2009-10 Regular Season: 32-50
2009-10 Playoffs: N/A
Additions: Darren Collison, Paul George, James Posey, Lance Stephenson
Key Losses: Troy Murphy, Earl Watson, Luther Head
Projected Rotation Players: Danny Granger, Darren Collison, Roy Hibbert, Mike Dunleavy, Josh McRoberts, Tyler Hansbrough, Dahntay Jones, James Posey, Paul George, Jeff Foster
After years of disappointment, look for optimism and excitement to return to Indiana, as the 2010-11 Pacers emerge as one of the NBA’s rising teams.
Both on and off the floor, the last half-decade has not been an easy one for the Indiana Pacers and their fans. On-court failure, off-court misbehavior, overpaying for mediocre talent and rumblings of possible relocation in the coming years, not to mention the worst economic downturn in the U.S. since the Great Depression, have unfortunately combined to alienate what has historically been one of the NBA’s most enthusiastic and supportive fan bases.
On the morning of November 19, 2004, the Pacers ranked among the NBA’s elite teams, with an outstanding young core that was poised to become a perennial title contender. That night, in the dying seconds of a 15-point Pacers win, Detroit’s Ben Wallace initiated a scuffle with Ron Artest (and somehow shoulders none of the blame for the incident), after which Artest laid down on the scorers’ table, got pelted with a drink from the stands and, well, you know the rest.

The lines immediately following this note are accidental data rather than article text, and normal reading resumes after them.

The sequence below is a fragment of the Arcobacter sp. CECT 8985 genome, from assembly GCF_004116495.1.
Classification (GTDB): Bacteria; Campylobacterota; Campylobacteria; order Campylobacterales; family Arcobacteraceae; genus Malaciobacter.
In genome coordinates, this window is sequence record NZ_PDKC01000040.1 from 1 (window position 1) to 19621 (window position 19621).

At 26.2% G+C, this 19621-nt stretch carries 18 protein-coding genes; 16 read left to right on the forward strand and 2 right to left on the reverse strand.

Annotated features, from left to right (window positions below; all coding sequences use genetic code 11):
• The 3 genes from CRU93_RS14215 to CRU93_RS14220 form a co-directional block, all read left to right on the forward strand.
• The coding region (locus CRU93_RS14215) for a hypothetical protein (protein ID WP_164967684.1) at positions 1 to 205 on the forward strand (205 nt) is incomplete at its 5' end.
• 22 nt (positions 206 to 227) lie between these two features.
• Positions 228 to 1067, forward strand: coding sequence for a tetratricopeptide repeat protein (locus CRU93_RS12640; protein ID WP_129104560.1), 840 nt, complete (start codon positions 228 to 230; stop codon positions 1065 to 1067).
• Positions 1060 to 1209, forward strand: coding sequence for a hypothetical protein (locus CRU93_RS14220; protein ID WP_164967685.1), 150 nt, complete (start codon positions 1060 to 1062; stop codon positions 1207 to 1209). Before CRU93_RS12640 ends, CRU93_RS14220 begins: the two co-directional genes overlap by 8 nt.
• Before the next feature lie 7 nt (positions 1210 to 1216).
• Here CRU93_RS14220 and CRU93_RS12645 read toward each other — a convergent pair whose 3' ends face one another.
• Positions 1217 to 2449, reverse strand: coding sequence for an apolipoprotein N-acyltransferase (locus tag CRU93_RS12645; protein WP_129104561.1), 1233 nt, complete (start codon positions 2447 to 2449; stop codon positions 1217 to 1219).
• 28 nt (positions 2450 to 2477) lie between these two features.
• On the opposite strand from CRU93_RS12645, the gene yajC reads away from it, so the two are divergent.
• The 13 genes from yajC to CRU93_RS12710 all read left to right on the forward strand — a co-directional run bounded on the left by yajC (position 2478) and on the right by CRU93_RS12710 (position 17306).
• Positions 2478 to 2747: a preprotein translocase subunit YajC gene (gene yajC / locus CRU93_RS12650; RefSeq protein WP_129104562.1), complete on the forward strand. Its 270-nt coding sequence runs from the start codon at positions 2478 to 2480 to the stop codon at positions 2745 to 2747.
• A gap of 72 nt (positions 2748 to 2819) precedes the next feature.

Of course there’s a chance that had it not been that night, the wheels would have come flying off anyway but prior to the brawl at the Palace, the Pacers figured to be a significant factor in the NBA for years to come. As a result of the events of that night, the Pacers lost three of their best players for a total of 131 games (15 for franchise big man Jermaine O’Neal, 30 for Stephen Jackson and 86, 73 regular season and 13 postseason, for Artest) and had the direction of the franchise unfathomably altered.
It would be ridiculous to blame the misfortune of the intervening years- the antics of Jackson, Jamaal Tinsley and Shawne Williams, Larry Bird’s penchant for making (or assuming, from other team) sizable long-term commitments to mediocre, injury-prone players, the credit crunch and subsequent recession and rumors of relocation- on the events of that night, but chronologically the brawl at the Palace did serve as something of a starter’s pistol for has been a brutal six years (and counting). For the first time since, the Pacers and their fans can envision the dawn of a new era.
Scoring machine Danny Granger heads up the solid young rotation. Granger’s as physically gifted a wing player as there is in the NBA and a safe bet to be an All-Star any time he’s healthy, but has room to increase the efficiency in his offensive game. First, he might want to lay off the 3-pointers a bit (he attempted 9+ 3s 17 times in 62 games last season, including nine times in the his first 18 games) and focus more on attacking the paint. He’s an excellent finisher at the basket and has averaged 6.9 FT attempts per game each of the past two seasons, while jacking up 6.7 and 7.1 3s per game. With minimal effort, he could average 10+ FT attempts per game- not a bad thing given his 84% career FT percentage.